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UNIVERSITI KUALA LUMPIR

Malaysian Institute of Aviation Technology

SUBJECT :

ELECTRICAL FUNDAMENTAL 2
(AAB10402)

Subject Code AAB 10402


Revision : Original Page No :1 Date : 14/01/ 08
Issue No : 01
UNIVERSITI KUALA LUMPIR
Malaysian Institute of Aviation Technology

TABLE OF CONTENT
Page
SUBJECT 01

TABLE OF CONTENT 02
REFERENCES 03
TOPIC 1 : CIRCUIT PROTECTION AND CONTROL DEVICES 04
TOPIC 2 : THREE PHASE SYSTEMS 31
TOPIC 3 : TRANSFORMERS 41

TOPIC 4 : FILTERS 76
TOPIC 5 : AC GENERATORS 94

TOPIC 6 : AC MOTOR 122


TOPIC 7 : DC MOTOR / GENERATORS THEORY 137

Subject Code AAB 10402


Revision : Original Page No :2 Date : 14/01/ 08
Issue No : 01
UNIVERSITI KUALA LUMPIR
Malaysian Institute of Aviation Technology

TABLE OF CONTENT (CONT’D)


Page
TOPIC 9 : DC ALTERNATOR 231

TOPIC 10 : INVERTER AND RECTIFIER 256


TOPIC 11 : POWER DISTRIBUTION 335
TOPIC 12 : EMERGENCY POWER GENERATION 344
TOPIC 13 : AIRCRAFT LIGHTING 351

Subject Code AAB 10402


Revision : Original Page No :3 Date : 14/01/ 08
Issue No : 01
UNIVERSITI KUALA LUMPIR
Malaysian Institute of Aviation Technology

REFERENCES
 JEPPESEN Sanderson Training Product
A& P Technician General Textbook.
 JEPPESEN Sanderson Training Product
A& P Technician Airframe Textbook.
 GLENCOE Aviation Technology Series –
Aircraft Electricity & Electronics.
 E.H.J Pallet (1987) 3rd Edition. Aircraft
Electrical System. Pearson Prentice Hall.

Subject Code AAB 10402


Revision : Original Page No :4 Date : 14/01/ 08
Issue No : 01
UNIVERSITI KUALA LUMPIR
Malaysian Institute of Aviation Technology

TOPIC 1 :
CIRCUIT PROTECTION
AND
CONTROL DEVICES

Subject Code AAB 10402


Revision : Original Page No :5 Date : 14/01/ 08
Issue No : 01
UNIVERSITI KUALA LUMPIR
Malaysian Institute of Aviation Technology

1. Circuit Protection and Control Devices (cont’d)


 Developed to protect personnel and electrical circuits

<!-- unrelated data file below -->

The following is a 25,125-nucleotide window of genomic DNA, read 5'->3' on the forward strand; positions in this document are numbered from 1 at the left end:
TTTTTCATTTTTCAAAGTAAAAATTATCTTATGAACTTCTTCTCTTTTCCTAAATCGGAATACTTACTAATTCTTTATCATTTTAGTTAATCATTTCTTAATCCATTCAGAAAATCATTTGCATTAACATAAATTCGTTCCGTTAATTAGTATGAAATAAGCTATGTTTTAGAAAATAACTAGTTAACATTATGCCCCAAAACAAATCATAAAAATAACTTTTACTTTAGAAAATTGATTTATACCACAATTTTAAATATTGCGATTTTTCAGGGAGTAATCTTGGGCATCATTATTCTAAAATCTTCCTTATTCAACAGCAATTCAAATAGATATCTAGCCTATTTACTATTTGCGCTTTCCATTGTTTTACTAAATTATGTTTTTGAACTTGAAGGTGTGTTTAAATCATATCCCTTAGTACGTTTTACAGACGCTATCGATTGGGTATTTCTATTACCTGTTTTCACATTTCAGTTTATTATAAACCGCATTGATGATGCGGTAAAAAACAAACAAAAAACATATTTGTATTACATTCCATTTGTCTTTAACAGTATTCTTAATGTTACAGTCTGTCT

from currents and voltages outside their normal
operating range.
 used to stop current flow by opening the circuit.
 must always be connected in series with the circuit.
 when open, indicate problem exist in the circuit.
 should isolate the faulty circuit from the other unaffected
circuit.
 problems should be corrected before restoring the circuit
current.

Subject Code AAB 10402


Revision : Original Page No :6 Date : 14/01/ 08
Issue No : 01
UNIVERSITI KUALA LUMPIR
Malaysian Institute of Aviation Technology

1. Circuit Protection and Control Devices (cont’d)


 Circuit conditions requiring protection devices.
 Direct short or Short circuit – a path of current that bypass
the load to directly flow to the return side of the circuit
Caused excessive current flow and heat.
 Excessive current – caused by the decrease in resistance
or total circuit impedance.
Examples: Change in Ohmic value; Capacitor’s dielectric
leakage; Partial short of Inductor’s winding.
 Excessive heat – generated by higher current or
temperature.
• Examples: Overheat of the motor or generator due to bearing
failure; Rise in temperature around an electrical or electronic
circuit due to failure of a cooling system.
Subject Code AAB 10402
Revision : Original Page No :7 Date : 14/01/ 08
Issue No : 01
UNIVERSITI KUALA LUMPIR
Malaysian Institute of Aviation Technology

1. Circuit Protection and Control Devices (cont’d)


Two types circuit protection device:
1. Fuse:-
 Made of low melting point alloy.
 Made of lead; lead and tin; tin and bismuth.
 When current flow becomes excessive, the
metal alloy melts and open the circuit.
 Not resettable and when blown must be
replaced with new one.
 Rated according to the maximum continuous
amperage they can carry.

Subject Code AAB 10402


Revision : Original Page No :8 Date : 14/01/ 08
Issue No : 01
UNIVERSITI KUALA LUMPIR
Malaysian Institute of Aviation Technology

1. Circuit Protection and Control Devices (cont’d)


 Fast blow fuse for general purpose use.
 Has narrow link of metal strip encased in a
tubular glass.

 Slow blow fuse is used in power


surge area.
 Larger fusible link held under tension by a
small spring.
 Accept a momentary surge of current.
 A short delay before the metal link melts.

Subject Code AAB 10402


Revision : Original Page No :9 Date : 14/01/ 08
Issue No : 01
UNIVERSITI KUALA LUMPIR
Malaysian Institute of Aviation Technology

1. Circuit Protection and Control Devices (cont’d)


For certification of a normal, utility, acrobatic or
commuter category aircraft.
 CFR 14 Part 23 Requirement -